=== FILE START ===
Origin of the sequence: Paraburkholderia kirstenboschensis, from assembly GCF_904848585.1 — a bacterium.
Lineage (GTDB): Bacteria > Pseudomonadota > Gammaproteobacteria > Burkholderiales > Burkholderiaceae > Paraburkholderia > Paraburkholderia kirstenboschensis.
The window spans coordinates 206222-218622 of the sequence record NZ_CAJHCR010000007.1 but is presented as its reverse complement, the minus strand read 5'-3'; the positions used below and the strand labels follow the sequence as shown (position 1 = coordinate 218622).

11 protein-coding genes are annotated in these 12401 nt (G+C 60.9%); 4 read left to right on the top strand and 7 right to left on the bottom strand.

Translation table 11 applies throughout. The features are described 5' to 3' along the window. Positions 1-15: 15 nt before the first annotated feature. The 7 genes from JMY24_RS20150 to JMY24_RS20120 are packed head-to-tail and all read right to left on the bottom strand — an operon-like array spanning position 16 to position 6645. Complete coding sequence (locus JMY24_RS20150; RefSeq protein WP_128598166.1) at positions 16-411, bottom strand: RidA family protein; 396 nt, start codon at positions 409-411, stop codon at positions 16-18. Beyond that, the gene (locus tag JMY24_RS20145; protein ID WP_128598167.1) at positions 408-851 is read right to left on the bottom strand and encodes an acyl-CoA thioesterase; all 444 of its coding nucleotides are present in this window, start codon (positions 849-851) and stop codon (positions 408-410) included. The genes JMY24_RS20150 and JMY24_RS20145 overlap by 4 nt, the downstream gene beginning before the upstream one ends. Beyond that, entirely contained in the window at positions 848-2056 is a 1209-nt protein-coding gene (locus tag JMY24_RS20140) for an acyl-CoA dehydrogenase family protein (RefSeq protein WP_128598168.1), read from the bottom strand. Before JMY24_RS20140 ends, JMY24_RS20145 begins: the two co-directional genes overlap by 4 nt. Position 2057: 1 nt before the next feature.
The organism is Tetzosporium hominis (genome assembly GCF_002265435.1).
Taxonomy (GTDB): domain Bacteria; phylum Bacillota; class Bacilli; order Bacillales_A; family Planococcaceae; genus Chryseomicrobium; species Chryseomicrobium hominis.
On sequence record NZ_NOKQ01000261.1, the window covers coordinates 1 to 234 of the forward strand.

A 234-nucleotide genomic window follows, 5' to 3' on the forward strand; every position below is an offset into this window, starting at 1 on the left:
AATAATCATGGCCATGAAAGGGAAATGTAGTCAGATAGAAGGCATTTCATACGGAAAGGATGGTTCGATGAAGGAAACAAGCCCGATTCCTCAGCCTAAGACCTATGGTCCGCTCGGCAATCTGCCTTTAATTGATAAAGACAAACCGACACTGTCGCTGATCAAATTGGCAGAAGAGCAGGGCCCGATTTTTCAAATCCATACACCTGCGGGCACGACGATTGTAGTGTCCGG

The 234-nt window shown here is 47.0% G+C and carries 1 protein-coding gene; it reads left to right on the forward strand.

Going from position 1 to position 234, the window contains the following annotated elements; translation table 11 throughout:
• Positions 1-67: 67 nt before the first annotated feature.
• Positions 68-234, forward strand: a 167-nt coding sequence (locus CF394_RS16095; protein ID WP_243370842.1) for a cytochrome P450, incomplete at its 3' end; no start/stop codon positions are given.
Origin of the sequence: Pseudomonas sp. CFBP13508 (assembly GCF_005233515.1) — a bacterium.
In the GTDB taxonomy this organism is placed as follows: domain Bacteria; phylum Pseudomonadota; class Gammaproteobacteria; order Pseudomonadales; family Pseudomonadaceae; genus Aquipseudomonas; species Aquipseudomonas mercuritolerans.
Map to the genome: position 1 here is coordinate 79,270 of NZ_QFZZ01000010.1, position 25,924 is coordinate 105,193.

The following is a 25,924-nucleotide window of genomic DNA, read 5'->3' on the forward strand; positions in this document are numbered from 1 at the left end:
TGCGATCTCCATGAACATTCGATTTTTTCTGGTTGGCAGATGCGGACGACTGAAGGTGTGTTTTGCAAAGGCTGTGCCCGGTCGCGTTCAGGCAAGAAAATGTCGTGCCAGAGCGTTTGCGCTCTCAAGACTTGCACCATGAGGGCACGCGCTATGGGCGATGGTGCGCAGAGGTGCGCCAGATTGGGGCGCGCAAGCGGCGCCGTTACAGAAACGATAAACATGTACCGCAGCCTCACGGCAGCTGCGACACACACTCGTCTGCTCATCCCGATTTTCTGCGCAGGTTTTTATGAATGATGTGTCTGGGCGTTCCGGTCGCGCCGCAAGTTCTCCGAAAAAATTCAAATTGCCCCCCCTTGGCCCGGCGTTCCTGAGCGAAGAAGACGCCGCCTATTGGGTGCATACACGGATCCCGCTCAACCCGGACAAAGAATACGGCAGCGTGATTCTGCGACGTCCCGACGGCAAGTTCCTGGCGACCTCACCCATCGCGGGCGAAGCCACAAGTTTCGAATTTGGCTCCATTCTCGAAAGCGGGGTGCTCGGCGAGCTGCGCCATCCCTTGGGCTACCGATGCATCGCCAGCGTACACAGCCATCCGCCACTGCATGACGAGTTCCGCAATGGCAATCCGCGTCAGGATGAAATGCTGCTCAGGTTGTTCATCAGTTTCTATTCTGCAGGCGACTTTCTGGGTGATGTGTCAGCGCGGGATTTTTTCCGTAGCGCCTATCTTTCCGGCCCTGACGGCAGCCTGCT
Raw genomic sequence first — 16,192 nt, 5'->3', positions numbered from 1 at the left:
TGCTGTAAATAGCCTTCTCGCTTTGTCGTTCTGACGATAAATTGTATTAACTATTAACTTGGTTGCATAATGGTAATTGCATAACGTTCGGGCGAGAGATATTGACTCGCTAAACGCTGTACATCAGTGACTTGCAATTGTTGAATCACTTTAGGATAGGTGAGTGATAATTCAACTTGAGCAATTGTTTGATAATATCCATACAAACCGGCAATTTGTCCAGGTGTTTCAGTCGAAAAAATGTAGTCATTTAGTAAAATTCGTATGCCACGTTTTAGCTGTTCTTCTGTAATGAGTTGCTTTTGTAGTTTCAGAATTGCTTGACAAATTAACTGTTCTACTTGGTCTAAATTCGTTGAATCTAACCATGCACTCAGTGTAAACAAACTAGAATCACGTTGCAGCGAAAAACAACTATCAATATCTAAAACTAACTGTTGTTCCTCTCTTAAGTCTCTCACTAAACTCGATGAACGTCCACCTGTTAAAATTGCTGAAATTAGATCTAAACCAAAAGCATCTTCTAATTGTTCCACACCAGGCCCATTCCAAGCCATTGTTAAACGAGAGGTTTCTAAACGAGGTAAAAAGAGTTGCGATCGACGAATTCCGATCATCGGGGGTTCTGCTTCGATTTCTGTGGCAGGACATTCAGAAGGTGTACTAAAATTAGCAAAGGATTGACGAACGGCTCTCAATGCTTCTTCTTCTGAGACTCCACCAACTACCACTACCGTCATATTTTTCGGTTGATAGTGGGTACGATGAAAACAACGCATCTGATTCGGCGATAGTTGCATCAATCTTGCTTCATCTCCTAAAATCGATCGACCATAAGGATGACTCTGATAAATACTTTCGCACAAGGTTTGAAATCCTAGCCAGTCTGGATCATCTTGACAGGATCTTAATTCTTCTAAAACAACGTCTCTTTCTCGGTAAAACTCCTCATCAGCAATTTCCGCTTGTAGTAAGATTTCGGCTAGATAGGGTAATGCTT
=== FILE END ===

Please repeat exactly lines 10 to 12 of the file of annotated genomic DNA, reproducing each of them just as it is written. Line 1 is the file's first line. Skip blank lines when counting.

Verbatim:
AATAATCATGGCCATGAAAGGGAAATGTAGTCAGATAGAAGGCATTTCATACGGAAAGGATGGTTCGATGAAGGAAACAAGCCCGATTCCTCAGCCTAAGACCTATGGTCCGCTCGGCAATCTGCCTTTAATTGATAAAGACAAACCGACACTGTCGCTGATCAAATTGGCAGAAGAGCAGGGCCCGATTTTTCAAATCCATACACCTGCGGGCACGACGATTGTAGTGTCCGG

The 234-nt window shown here is 47.0% G+C and carries 1 protein-coding gene; it reads left to right on the forward strand.

Going from position 1 to position 234, the window contains the following annotated elements; translation table 11 throughout: